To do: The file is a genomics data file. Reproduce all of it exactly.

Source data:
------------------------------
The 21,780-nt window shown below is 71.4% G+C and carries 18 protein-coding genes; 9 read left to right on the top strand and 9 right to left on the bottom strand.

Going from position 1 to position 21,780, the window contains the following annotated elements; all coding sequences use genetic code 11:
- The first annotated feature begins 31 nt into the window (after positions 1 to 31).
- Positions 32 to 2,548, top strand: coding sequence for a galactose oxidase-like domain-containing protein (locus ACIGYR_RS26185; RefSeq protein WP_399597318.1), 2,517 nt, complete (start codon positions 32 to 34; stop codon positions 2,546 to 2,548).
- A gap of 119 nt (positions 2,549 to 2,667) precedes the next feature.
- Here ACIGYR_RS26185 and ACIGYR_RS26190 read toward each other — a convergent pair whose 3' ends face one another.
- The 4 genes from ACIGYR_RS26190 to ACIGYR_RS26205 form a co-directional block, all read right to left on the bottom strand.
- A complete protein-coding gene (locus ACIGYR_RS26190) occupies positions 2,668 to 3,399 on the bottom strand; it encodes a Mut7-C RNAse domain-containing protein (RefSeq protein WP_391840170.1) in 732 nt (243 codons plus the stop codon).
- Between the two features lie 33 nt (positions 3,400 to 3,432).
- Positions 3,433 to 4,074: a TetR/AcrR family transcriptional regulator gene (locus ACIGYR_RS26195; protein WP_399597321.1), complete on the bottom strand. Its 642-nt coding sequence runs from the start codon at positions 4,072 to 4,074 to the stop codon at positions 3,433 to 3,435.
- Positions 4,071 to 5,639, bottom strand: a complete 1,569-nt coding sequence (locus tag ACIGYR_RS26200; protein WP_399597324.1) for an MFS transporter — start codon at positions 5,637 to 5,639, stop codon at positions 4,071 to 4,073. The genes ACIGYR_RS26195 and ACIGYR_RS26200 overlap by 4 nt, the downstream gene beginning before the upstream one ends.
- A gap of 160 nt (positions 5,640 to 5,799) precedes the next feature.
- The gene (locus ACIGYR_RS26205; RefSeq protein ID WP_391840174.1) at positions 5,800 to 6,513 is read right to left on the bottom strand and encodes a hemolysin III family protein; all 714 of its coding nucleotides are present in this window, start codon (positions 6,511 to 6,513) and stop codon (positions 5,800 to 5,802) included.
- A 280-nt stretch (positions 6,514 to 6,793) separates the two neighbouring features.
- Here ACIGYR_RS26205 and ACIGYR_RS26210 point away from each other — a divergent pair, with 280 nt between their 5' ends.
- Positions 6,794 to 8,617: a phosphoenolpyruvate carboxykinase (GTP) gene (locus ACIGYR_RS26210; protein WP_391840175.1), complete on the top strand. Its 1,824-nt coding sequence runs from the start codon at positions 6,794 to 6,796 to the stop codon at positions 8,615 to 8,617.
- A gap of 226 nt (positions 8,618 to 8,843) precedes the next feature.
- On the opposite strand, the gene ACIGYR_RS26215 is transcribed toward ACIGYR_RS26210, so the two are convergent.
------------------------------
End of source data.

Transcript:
The 21,780-nt window shown below is 71.4% G+C and carries 18 protein-coding genes; 9 read left to right on the top strand and 9 right to left on the bottom strand.

Going from position 1 to position 21,780, the window contains the following annotated elements; all coding sequences use genetic code 11:
- The first annotated feature begins 31 nt into the window (after positions 1 to 31).
- Positions 32 to 2,548, top strand: coding sequence for a galactose oxidase-like domain-containing protein (locus ACIGYR_RS26185; RefSeq protein WP_399597318.1), 2,517 nt, complete (start codon positions 32 to 34; stop codon positions 2,546 to 2,548).
- A gap of 119 nt (positions 2,549 to 2,667) precedes the next feature.
- Here ACIGYR_RS26185 and ACIGYR_RS26190 read toward each other — a convergent pair whose 3' ends face one another.
- The 4 genes from ACIGYR_RS26190 to ACIGYR_RS26205 form a co-directional block, all read right to left on the bottom strand.
- A complete protein-coding gene (locus ACIGYR_RS26190) occupies positions 2,668 to 3,399 on the bottom strand; it encodes a Mut7-C RNAse domain-containing protein (RefSeq protein WP_391840170.1) in 732 nt (243 codons plus the stop codon).
- Between the two features lie 33 nt (positions 3,400 to 3,432).
- Positions 3,433 to 4,074: a TetR/AcrR family transcriptional regulator gene (locus ACIGYR_RS26195; protein WP_399597321.1), complete on the bottom strand. Its 642-nt coding sequence runs from the start codon at positions 4,072 to 4,074 to the stop codon at positions 3,433 to 3,435.
- Positions 4,071 to 5,639, bottom strand: a complete 1,569-nt coding sequence (locus tag ACIGYR_RS26200; protein WP_399597324.1) for an MFS transporter — start codon at positions 5,637 to 5,639, stop codon at positions 4,071 to 4,073. The genes ACIGYR_RS26195 and ACIGYR_RS26200 overlap by 4 nt, the downstream gene beginning before the upstream one ends.
- A gap of 160 nt (positions 5,640 to 5,799) precedes the next feature.
- The gene (locus ACIGYR_RS26205; RefSeq protein ID WP_391840174.1) at positions 5,800 to 6,513 is read right to left on the bottom strand and encodes a hemolysin III family protein; all 714 of its coding nucleotides are present in this window, start codon (positions 6,511 to 6,513) and stop codon (positions 5,800 to 5,802) included.
- A 280-nt stretch (positions 6,514 to 6,793) separates the two neighbouring features.
- Here ACIGYR_RS26205 and ACIGYR_RS26210 point away from each other — a divergent pair, with 280 nt between their 5' ends.
- Positions 6,794 to 8,617: a phosphoenolpyruvate carboxykinase (GTP) gene (locus ACIGYR_RS26210; protein WP_391840175.1), complete on the top strand. Its 1,824-nt coding sequence runs from the start codon at positions 6,794 to 6,796 to the stop codon at positions 8,615 to 8,617.
- A gap of 226 nt (positions 8,618 to 8,843) precedes the next feature.
- On the opposite strand, the gene ACIGYR_RS26215 is transcribed toward ACIGYR_RS26210, so the two are convergent.